The Buffett Rule is a term used to describe President Barack Obama's 2011 plan to tax the rich, or Americans who earn more than $1 million a year. It was named after billionaire investor Warren Buffett, who argued that wealthy Americans are "coddled" and that middle-class wage earners often paid a higher percentage of their income in taxes.
The plan to tax the rich was among those considered by the Super Congress, the select group of 12 members of both the U.S. House of Representatives and U.S. Senate chosen to identify ways to reduce the national debt by $1.5 trillion over 10 years. The Buffett Rule would prevent millionaires from paying lower tax rates than middle-class Americans earning less than $250,000.
"Right now, Warren Buffett pays a lower tax rate than his secretary, an outrage he has asked us to fix. We need a tax code where everyone gets a fair shake and where everybody pays their fair share," Obama told a joint session of Congress in September 2011.
The Buffett Rule to tax the rich would affect nearly a quarter million American households, federal data show. In 2009, 236,883 households reported earnings of at least $1 million. The Obama administration said the plan to tax the rich would impact only 0.3 percent of the 144 million taxpayers who filed returns in 2010.
Buffett Rule to Tax the Rich
Buffett, the chairman and chief executive officer of Berkshire Hathaway and one of the world's wealthiest men, urged Obama to tax the rich an an effort to reduce the nation's growing national debt. The Buffett Rule plan to tax the rich would raise hundreds of millions of dollars over a decade.
"While the poor and middle class fight for us in Afghanistan, and while most Americans struggle to make ends meet, we mega-rich continue to get our extraordinary tax breaks," Buffett wrote in an August 2011 op-ed piece in The New York Times.
See also: Obama and the Transaction Tax
Buffett paid $6,938,744 in federal taxes in 2010, which was only about 17.4 percent of his taxable income of about $40 million. Buffett said his coworkers paid 33 percent to 41 percent of their income in federal taxes.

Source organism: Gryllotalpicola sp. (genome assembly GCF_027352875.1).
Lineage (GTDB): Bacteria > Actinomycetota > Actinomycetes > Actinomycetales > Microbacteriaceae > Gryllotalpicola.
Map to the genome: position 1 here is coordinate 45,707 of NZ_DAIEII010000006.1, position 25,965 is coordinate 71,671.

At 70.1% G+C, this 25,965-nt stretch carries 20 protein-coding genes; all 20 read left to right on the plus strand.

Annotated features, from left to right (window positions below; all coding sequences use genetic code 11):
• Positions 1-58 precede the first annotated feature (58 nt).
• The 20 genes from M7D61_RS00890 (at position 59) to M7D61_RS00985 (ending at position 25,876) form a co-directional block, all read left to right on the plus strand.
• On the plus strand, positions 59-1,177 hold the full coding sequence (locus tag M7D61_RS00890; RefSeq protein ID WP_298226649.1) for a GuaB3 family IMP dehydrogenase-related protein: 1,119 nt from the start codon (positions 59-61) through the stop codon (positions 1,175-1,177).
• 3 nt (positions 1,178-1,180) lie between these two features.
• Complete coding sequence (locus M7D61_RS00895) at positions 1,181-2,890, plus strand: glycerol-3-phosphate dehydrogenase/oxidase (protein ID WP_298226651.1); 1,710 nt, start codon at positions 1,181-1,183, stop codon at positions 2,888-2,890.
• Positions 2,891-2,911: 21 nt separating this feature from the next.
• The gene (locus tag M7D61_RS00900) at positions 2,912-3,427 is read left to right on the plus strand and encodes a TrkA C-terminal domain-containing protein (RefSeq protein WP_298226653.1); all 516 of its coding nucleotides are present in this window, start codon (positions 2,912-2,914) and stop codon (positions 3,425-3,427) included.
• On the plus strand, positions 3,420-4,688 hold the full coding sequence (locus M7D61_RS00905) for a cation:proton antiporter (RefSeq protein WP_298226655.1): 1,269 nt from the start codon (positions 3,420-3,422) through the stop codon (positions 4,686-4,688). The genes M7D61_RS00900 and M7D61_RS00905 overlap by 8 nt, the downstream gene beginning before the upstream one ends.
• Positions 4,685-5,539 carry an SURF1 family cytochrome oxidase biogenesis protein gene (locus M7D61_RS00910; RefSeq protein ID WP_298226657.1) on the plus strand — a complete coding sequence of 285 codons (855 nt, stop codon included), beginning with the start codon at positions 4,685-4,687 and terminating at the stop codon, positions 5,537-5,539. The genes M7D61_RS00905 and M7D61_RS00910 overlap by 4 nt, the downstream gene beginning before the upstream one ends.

In other words, one of the world's wealthiest men shelled out a smaller percentage of his income to the federal government than did many people who earned less. How can that be?
"My friends and I have been coddled long enough by a billionaire-friendly Congress. It's time for our government to get serious about shared sacrifice," Buffett wrote.
What the Rich Pay in Taxes
Many of the wealthiest Americans pay income taxes at a rate of 15 percent on most of their earnings including capital gains and dividends. They pay a relatively small portion of their income in payroll taxes because of a cap on earnings subject to the levies; American workers pay Social Security payroll taxes on earnings up to $106,800, for example.
By comparison, middle-class taxpayers pay between 15 and 25 percent of their income to the federal government - and that's not including payroll taxes.
According to Internal Revenue Service data cited by Buffett, the 400 wealthiest Americans earned $16.9 billion and paid federal taxes of 29.2 percent on that sum in 1992. By 2008, however, the wealthiest 400 Americans earned a stunning $90.9 billion but were paying a substantially smaller portion in taxes - 21.5 percent.
Obama and Buffett
Buffett has been a visible and outspoken supporter of Obama over the years, and the president has relied on the successful investor's advice in pulling the United States out of The Great Recession and its lingering effects on the economy. The two were in agreement on the need to allow the Bush tax cuts to expire and increase taxes on the wealthiest Americans.
Obama proposed his plan to tax the rich before the Super Congress, or super committee, which was created under the Budget Control Act of 2011. The law was passed by the U.S. Congress in the first two days of August 2011 to increase the nation's $14.294 trillion debt ceiling in order to avoid a potential default. It was the fourth increase of the mandatory borrowing cap in Obama's first term.
"We need a commonsense approach to reduce the deficit and create jobs," Obama said in August 2011. "We can't reduce the deficit on the backs of those who can least afford it and continue to give tax breaks to millionaires and billionaires, corporate jet owners and hedge fund managers ... It just doesn't make sense. We know, they know it, and experts like Warren Buffett have said it."